During the three-month promotional period, the brand showed a very promising performance. As a result, Kipling has been continued in most of the stores and we are now discussing a long-term partnership with Lagardère Travel Retail.
What’s your opinion on the fashion & accessories category in travel retail? Is it given sufficient share of voice among retailers?
The world of travel retail has changed. I remember a few years ago, most of the operators wanted to go for luxury to focus on Asian and Middle Eastern clients. I understand that, because there are big margins and you don’t need a lot of traffic to make the store profitable but now customers have changed because not only rich people travel.
It’s nice to have luxury stores but you need to have other stores. It’s very important to have a different offer. Even at big airports like London Heathrow and Paris CDG, yes, you have some very wealthy people but they are travelling more by private jet.
The real market is for premium. There is a big opportunity for us in travel retail. Not only for us but brands which have a positioning of premium but are not that expensive. Most of the airports look like amazing department stores. We want to be there because it’s prestige for the brand and very nice surroundings.
We have the ambition to double turnover again next year in travel retail so we are developing everything in terms of store design and planning to be fully adapted to every partner, every airport and also the cruise channel.
What’s been happening in Kipling’s anniversary year and what activities have you done to mark the anniversary?
Our strategy was to adapt the 30th celebrations to each market. We had a lot of PR events in Asia where there is more demand for such celebrations. In January and February, we had a lot of events in Hong Kong, Shanghai, Korea, Japan and Taiwan – which is an important country for us.
In Europe we communicated more on the new monochrome marketing campaign.
We also created exclusive products in partnership with five designers, one from every continent. We didn’t really communicate the anniversary in Europe and the Americas.
To what extent are Kipling’s founders still involved with the company ?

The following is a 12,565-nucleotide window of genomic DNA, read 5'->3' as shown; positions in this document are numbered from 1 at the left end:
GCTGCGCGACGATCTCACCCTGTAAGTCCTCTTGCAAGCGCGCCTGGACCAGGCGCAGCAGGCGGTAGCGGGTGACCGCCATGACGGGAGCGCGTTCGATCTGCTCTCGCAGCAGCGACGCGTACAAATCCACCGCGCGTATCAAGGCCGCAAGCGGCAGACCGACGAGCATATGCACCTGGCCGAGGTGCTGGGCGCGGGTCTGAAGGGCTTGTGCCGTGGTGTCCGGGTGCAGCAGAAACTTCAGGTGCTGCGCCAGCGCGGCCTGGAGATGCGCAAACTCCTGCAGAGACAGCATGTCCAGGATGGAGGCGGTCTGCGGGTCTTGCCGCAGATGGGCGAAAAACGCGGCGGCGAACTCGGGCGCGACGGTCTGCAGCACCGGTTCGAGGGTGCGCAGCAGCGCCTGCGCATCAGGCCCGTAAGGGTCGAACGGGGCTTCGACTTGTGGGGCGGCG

The founders are still more or less involved but we are building for the future. We have had a lot of achievements in 30 years but we have big ambitions in terms of growth and want to be even more of a global brand.
We recently had our Back to School collection launch for 2018 and Paul [Van De Velde] came to speak to our distributors and team. He talked about the early years of Kipling and why he decided to launch the brand.
I believe if you want to build your future and have a strong brand, it’s important to know about your roots. And who better to communicate that than one of the founders? He’s talented.
We have a nice history and when you see all the marketing campaigns from the 90s, they were very aspirational and inspirational.
We have customers who bought our products 30 years ago and say “they still look new”.
Which have been Kipling’s best-selling products over the past 30 years?
The Art M has been one of our best-sellers for decades; it is one of our iconic styles today. It was actually our top-seller at the Lagardère Travel Retail pop-up promotions in the summer.
Our Class Seoul and City backpacks have been our signature backpack styles for years and are still today part of our iconic styles.
We believe that our products are the perfect mix for travel retail. Our bags are made of crinkled nylon so are extremely light and resistant. Also, the organisation features of our bags make them the perfect companions when travelling and for day to day activities.
How does Kipling keep its designs and collections fun and true to its ‘Make Happy’ philosophy?
We have a strong DNA which we don’t change and adapt to the collections. There is a lot of consistency in the brand message and marketing campaigns. We also have a very loyal design team, they know about the brand and product so there is consistency, which also makes the brand strong.
We have seasonal and permanent collections and exclusive ones so we can be a bit more creative but globally there is consistency in the message.